Patriotic Muslims Protest 'Million Muslim March' Expected to Draw Hundreds on 9/11

A Sept. 11 march on the United States capital aimed at drawing attention to Americans' alleged discrimination against Muslims has drawn the ire of patriotic followers of Muslim Prophet Muhammad who see it as a slight against America.

"These guys are basically exploiting an annual commemoration of an attack in which America lost over 3,000 lives to radical Islam," Dr. Zuhdi Jasser, author of A Battle for the Soul of Islam: An American Muslim Patriot's Fight to Save His Faith and president of the American Islamic Forum for Democracy(AIFD), told The Christian Post in a Tuesday interview. "It's part of this lobby of Islamist groups in America that believe America is to blame rather than taking ownership."

The Missouri-based American Muslim Political Action Committee (AMPAC) scheduled the event for Sept. 11, 2013, to commemorate the attacks of Sept. 11, 2001, but not in the traditional spirit of such meetings. Refusing to attribute the attacks to Islamic extremists, AMPAC is focusing on discrimination against Muslims. "Muslim and non-Muslim alike were traumatized, but we as Muslims continue 12 years later to be victimized by being made the villains," the group said in a statement.

"They're in denial, and they're blaming America," Jasser argued. He added that, rather than making Americans less afraid of Muslims, the group ends up spreading more fear "because Americans see Muslims as these wacko, wacky groups."

"I would expect Muslim Americans to condemn the attacks of 9/11," Zainab Al-Suwaij, co-founder and executive director of the American Islamic Congress, told CP Tuesday. She expressed surprise at AMPAC's decision not to attribute the strikes on the World Trade Center and the Pentagon as acts of terror. "On the anniversary of 9/11, we're still condemning these cowardly acts," she affirmed.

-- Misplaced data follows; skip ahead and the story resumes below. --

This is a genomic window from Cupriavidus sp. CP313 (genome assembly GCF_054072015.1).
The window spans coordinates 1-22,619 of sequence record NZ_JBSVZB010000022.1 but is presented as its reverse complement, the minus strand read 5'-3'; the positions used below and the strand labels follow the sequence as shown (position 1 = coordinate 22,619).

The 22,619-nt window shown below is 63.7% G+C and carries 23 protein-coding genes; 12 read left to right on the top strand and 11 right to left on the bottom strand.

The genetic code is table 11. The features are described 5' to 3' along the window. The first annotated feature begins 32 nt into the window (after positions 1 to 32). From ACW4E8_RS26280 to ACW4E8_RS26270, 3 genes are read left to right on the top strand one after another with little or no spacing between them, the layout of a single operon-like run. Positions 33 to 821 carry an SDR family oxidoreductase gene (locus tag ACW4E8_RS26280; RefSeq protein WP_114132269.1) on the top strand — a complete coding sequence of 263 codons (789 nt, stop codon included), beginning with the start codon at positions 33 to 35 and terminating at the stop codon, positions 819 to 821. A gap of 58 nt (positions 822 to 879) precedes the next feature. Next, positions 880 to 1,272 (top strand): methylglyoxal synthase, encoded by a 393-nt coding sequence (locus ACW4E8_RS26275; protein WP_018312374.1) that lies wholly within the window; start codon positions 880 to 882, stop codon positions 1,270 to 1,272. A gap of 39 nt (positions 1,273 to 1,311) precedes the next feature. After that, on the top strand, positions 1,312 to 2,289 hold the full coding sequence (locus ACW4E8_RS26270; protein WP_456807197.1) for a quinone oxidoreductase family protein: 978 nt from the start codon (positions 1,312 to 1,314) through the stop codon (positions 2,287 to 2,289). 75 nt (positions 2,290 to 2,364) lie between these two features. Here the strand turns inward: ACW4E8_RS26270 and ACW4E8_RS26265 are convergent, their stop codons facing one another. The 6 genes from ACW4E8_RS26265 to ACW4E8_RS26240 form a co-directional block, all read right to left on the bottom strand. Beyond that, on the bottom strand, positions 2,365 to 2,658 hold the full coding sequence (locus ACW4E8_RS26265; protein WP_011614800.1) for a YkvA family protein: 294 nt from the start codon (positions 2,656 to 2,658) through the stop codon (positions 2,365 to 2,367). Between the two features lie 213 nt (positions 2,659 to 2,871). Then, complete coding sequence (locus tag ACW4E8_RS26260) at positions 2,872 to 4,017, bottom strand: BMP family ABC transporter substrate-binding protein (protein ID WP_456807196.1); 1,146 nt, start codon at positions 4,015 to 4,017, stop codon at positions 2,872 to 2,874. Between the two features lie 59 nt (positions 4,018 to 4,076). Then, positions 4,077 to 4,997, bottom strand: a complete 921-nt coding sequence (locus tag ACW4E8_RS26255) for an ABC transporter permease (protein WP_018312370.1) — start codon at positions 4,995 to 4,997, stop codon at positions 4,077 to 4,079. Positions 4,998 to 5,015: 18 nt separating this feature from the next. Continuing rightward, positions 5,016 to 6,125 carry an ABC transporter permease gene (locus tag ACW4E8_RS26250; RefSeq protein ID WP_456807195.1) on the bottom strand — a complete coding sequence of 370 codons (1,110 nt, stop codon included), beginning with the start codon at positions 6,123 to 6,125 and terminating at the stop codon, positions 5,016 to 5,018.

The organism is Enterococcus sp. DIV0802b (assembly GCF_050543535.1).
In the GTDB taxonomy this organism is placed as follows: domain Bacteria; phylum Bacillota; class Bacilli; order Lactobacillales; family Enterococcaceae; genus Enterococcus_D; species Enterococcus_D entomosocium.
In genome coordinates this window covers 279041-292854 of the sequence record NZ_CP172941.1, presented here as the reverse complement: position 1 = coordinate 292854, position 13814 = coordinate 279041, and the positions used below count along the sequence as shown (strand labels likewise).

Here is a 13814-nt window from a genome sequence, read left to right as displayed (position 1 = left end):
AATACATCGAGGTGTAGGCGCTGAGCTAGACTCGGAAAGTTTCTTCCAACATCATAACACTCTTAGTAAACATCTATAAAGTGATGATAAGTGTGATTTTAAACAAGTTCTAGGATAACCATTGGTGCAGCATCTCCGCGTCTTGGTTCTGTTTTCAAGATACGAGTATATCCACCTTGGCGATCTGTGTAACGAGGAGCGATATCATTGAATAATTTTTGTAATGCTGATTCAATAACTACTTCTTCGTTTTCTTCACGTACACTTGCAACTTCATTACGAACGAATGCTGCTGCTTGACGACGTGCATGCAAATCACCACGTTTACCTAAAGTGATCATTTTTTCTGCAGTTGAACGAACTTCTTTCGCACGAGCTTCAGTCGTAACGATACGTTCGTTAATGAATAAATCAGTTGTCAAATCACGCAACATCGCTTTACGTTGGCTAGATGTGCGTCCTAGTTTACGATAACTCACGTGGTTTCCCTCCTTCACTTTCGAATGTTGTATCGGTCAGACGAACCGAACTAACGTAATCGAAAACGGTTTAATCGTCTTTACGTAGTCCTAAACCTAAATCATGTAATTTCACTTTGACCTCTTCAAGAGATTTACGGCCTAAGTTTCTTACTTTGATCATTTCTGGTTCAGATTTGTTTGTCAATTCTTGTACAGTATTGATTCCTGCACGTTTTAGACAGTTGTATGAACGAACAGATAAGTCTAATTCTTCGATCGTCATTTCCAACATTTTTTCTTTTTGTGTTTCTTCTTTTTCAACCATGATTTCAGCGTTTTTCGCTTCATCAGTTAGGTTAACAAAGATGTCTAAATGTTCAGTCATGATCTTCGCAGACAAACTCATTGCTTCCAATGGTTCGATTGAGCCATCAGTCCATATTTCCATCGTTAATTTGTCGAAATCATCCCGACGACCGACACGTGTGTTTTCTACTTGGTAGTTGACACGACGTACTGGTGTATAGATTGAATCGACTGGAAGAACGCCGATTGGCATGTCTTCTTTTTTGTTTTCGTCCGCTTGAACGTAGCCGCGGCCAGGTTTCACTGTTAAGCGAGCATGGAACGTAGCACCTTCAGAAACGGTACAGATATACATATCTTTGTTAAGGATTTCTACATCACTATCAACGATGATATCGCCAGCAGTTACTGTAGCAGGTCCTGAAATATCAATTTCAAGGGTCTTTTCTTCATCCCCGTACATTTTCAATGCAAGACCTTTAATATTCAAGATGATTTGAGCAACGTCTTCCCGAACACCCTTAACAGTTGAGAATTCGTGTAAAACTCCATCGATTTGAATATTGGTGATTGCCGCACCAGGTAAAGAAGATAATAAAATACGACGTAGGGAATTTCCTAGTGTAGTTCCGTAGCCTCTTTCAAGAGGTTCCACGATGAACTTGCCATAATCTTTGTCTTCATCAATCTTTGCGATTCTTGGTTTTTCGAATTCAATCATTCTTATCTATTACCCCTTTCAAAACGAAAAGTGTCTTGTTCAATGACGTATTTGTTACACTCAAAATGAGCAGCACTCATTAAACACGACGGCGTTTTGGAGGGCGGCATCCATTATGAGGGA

In response to criticism, AMPAC changed the event's name to "The Million American March Against Fear," but it hasn't fully caught on.

"Despite their attempts at rebranding in the final hour, the event remains an offense, not because I am opposed to Muslims airing grievances, but because the 9/11 attacks were an attack on all Americans, American Muslims included," Raquel Saraswati, an AIFD activist against gender-based violence, told CP in a statement.

Saraswati called the group "9/11 truthers," arguing that they believe the Sept. 11 attacks were orchestrated by the U.S. government to make Americans fear Muslims. "When American Muslims spoke out against their march," she explained, "the organizers called us 'House Muslims,' making the absurd claim that our criticisms were based in anti-Muslim sentiment."

"I would challenge our media to seek out the voices of Muslims who oppose this extreme, supremacist ideology, recognizing that the Muslim community is diverse and many of us are allies in the fight to protect American values," Saraswati proclaimed.

Despite the impressive name, the march is only expected to draw hundreds of people, not millions. "Police concur that the best estimate on the size of the march will be somewhere in the hundreds, not thousands, of participants," an office building manager in downtown Washington, D.C. wrote in a memo to his tenants. A counter-protest, however, is expected to be much bigger – involving an estimated three thousand bikers "trying to circle the march and drown out the sound of the speakers at the kickoff rally with their engine noise."

According to the memo, there are no street closures planned for the event.

AMPAC did not reply to The Christian Post's request for comment at time of this publication.

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